Good morning and welcome back!
This week in 1979, Gloria Gaynor had regained the top spot on the Billboard chart with today's intro tune...
Over in our Expert Voices section, a new piece by ClearView Energy Partners managing director Kevin Book takes stock of U.S.-China trade tensions...
The new tariffs on U.S. steel imports were already poised to raise costs for steel-intensive domestic oil and gas production. But China's proposed retaliatory tariffs on ethanol and propane pose the greatest threat yet to the U.S. energy trade.
The big picture: If tensions continue to escalate, Beijing might target U.S. oil and natural gas, too. While all businesses could face weaker margins if tariffs, quotas and other barriers slow global GDP growth, a trade war with China would prove especially damaging to U.S. energy producers, which have grown increasingly dependent on overseas markets.
ICYMI: Apple said Monday that all of its worldwide operations — ranging from retail stores to offices to data centers — are now powered exclusively by renewable energy.
Why it matters: It's a major example in the wider trend of companies getting substantial amounts of electricity directly from renewable projects, not just buying emissions credits or carbon offsets.
The tech giant also said that 9 more of its suppliers have committed to powering their Apple-related work with all zero-carbon energy, which brings the total number of such supplier commitments to 23.
Can't get there from here: A new report warns there's basically no chance holding the global temperature rise under 2 degrees Celsius if coal-fired power plants, currently at various stages of planning and development worldwide, are built as planned.
Check out the chart above: It shows the added emissions if plants in the planning stages are built compared with the levels thought needed to avoid blowing past the 2°C ceiling.
One level deeper: The report finds that over 860 gigawatts of new coal-fired capacity could potentially be added in the next few years, though only around a fourth is under construction.
Why it matters: The report underscores how getting on a path to a deeply decarbonized power sector is vital to meeting the goals of the Paris climate agreement.
The bottom line: "Limiting warming to below 2°C requires not only cancelling all newly proposed coal-fired power projects, but countries must also accelerate the retirement of existing capacity," according to the report from the University of Maryland School of Public Policy and Bloomberg Philanthropies.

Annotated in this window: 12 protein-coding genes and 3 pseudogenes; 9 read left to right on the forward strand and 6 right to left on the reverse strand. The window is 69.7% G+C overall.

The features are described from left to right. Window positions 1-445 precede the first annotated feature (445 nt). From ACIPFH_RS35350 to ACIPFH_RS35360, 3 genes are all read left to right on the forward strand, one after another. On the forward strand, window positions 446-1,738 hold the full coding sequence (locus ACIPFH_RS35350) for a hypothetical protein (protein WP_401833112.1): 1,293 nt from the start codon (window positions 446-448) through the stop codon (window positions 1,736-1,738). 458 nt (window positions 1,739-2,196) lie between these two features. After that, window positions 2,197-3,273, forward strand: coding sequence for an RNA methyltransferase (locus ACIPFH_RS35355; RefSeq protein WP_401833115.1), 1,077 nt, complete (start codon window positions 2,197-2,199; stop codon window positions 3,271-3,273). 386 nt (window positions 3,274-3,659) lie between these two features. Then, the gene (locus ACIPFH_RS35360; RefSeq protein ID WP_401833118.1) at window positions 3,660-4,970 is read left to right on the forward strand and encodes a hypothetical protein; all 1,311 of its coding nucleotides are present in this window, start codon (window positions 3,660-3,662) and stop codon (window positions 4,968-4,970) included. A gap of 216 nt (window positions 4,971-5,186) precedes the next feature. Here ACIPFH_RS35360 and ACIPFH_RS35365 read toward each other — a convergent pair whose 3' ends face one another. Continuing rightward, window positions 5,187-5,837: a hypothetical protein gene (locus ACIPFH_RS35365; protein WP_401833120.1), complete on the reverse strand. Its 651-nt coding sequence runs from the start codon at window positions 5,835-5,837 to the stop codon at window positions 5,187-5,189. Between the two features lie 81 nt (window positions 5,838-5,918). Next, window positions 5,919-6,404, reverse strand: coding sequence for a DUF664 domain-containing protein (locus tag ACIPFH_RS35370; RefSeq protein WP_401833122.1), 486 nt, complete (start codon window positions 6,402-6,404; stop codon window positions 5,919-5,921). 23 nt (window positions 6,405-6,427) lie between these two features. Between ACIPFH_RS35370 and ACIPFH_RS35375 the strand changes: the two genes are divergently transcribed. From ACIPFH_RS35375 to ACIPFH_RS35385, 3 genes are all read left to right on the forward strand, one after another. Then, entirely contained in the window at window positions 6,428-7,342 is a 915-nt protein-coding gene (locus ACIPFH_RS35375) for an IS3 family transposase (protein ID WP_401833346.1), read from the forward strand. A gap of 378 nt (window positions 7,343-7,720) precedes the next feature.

Published today: A new Atlantic Council report warns that maritime petroleum theft costs tens or even hundreds of billions of dollars annually and often finances other really bad enterprises like human trafficking.
In their words: “Whether in small fishing boats or Suezmax tankers, illicit oil and fuel move constantly, in broad daylight, around the world. And the profits, which deprive states of much-needed revenue, often fund more sinister criminal activities, from other forms of trafficking to terrorism.”
What to do: The half-dozen recommendations include...
Exxon: Bloomberg got access to a report the International Monetary Fund wrote for Guyana's government that concludes their deal with Exxon to develop massive offshore resources is pretty generous to the company.
Hive mind: A note from several Barclays analysts on large oil companies looks at why investors aren't all that excited these days...
Huge: Over at Bloomberg View, analyst Robin Mills takes stock of Bahrain's recent discovery of an estimated 80 billion barrels worth of shale oil offshore.
My colleague Amy Harder has the latest on FirstEnergy Solutions bid for Energy Department help...
Energy secretary Rick Perry said Monday his agency will soon decide whether to approve a request to boost economically struggling coal and nuclear power plants — and hinted at a thumbs-down.
“[The request] may not be the way that we decide is the most appropriate, the most efficient way to address this. It’s not the only way."— Perry, at Bloomberg New Energy Finance's Future of Energy Summit, NY
Between the lines: His remarks dampened prospects that the Trump administration will move to keep a string of these plants open in the Northeast and Mid-Atlantic.
Why it matters: The approval of an emergency order request by the power company FirstEnergy Solutions would be important for two reasons:
What’s next: Bob Murray, the CEO of privately-held coal producer Murray Energy, will speak at the same conference on Tuesday at noon ET. Energy denied a similar request by his company last year.
Not out of the woods: Remember a million news cycles ago, on Saturday night, when Trump tweeted in support of embattled EPA boss Scott Pruitt? Well, White House press secretary Sarah Sanders said yesterday that "we are reviewing the specifics of each of those components." More Pruitt news...
Auto regs: Mary Nichols, California's top air pollution official, told The Wall Street Journal that the state is eyeing a dual strategy of litigation and negotiation with Trump officials and automakers seeking to weaken auto emissions and mileage rules.
Ethanol: Per Reuters, "Five Republican senators on Monday called on President Donald Trump to temporarily halt the use of biofuels policy waivers for small oil refineries."